Daniel Johnston, the lo-fi singer-songwriter and visual artist who rose to underground fame in the ’80s, has died after reportedly suffering a heart attack, his former manager Jeff Tartakov confirmed to The Austin Chronicle. He was 58 years old. Johnston was a prolific musician, recording numerous albums primarily on homemade cassette tapes. His simple, sincere, and childlike music was revered and highly influential.
Born in Sacramento, California, Daniel Johnston grew up in New Cumberland, West Virginia. He began creating music in high school, recording piano, vocals, and chord organ on a boombox. Johnston dropped out of Abilene Christian University in West Texas after being enrolled only a few weeks, but later attended Kent State University’s art program. During this time, he recorded his first LP, 1980-1981’s Songs of Pain.
After about two years, Johnston dropped out again and eventually moved to Austin, Texas where he began cultivating a following by constantly passing out his cassette tapes to passersby. His local success landed him an appearance on MTV’s The Cutting Edge series in 1985.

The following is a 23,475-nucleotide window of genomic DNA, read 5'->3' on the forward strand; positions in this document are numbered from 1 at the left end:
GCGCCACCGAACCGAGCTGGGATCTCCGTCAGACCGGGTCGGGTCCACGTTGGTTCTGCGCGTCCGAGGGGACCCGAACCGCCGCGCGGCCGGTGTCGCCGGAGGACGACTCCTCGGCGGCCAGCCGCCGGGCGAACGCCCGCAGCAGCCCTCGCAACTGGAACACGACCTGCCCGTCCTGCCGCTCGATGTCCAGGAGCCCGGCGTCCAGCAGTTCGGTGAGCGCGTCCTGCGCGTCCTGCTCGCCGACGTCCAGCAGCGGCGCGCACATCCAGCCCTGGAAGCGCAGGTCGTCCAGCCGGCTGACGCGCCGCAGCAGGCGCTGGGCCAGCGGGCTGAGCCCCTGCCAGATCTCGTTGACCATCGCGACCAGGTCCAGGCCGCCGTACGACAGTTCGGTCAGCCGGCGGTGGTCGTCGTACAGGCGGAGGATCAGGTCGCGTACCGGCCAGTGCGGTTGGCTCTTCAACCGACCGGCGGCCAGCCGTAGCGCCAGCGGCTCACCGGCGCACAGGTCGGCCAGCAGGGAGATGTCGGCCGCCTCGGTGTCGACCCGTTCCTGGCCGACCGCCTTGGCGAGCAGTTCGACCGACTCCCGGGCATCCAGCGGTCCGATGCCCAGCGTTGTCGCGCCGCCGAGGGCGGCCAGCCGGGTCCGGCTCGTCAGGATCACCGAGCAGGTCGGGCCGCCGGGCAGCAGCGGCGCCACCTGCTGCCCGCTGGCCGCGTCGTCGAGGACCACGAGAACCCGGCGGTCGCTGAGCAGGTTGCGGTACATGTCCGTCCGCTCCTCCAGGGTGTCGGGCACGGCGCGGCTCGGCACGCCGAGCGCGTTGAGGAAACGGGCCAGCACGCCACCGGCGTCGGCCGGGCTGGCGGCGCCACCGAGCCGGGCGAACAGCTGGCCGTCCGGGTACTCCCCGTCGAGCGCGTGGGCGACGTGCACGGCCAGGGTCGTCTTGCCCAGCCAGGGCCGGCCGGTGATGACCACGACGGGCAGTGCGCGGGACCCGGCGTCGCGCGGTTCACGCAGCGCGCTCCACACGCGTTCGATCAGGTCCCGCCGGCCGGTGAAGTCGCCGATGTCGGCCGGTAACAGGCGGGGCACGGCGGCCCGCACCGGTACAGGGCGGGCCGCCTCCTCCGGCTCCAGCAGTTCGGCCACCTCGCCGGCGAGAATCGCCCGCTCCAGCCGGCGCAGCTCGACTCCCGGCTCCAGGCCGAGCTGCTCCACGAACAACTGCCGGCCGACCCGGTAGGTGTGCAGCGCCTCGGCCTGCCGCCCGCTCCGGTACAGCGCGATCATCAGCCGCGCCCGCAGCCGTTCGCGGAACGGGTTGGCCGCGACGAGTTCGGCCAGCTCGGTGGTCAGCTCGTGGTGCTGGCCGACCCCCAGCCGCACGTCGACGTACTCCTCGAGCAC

Johnston traveled to New York City in 1988 to record his eleventh album, 1990, with producer Mark Kramer. Sonic Youth’s Lee Ranaldo and Steve Shelley contributed to the Shimmy Disc records release. That same year, Johnston was diagnosed with schizophrenia. Over the course of recording 1990, his mental health deteriorated drastically. He was involuntarily committed to a mental hospital after playing at a music festival in Austin, Texas in 1990.
During that time, a label bidding war began after Kurt Cobain brought attention to his music by sporting the artwork of his 1983 album Hi, How Are You on a T-shirt. Elektra Records and Atlantic Records were among the bidders, but Johnston ultimately signed with Atlantic because he believed Elektra signees Metallica to be Satanic.
Though Atlantic dropped Johnston from the label in 1996—two years after his Paul Leary-produced album Fun—he continued to record and collaborate with high profile musicians. In 2004, he released the two-disc compilation The Late Great Daniel Johnston: Discovered Covered with renditions of his work by TV on the Radio, Jad Fair, Bright Eyes, Tom Waits, Death Cab for Cutie, Beck, Sparklehorse, and more.
In 2005, Jeff Feuerzieg directed the award-winning documentary about his life called The Devil and Daniel Johnston. Around this time, he formed his own label, Eternal Yip Eye Music. He released his last album through Yip Eye, Space Ducks: Soundtrack, in 2012. He embarked on his final tour in July 2017. In 2018, the city of Austin honored Johnston by naming January 22 “Hi, How Are You” Day.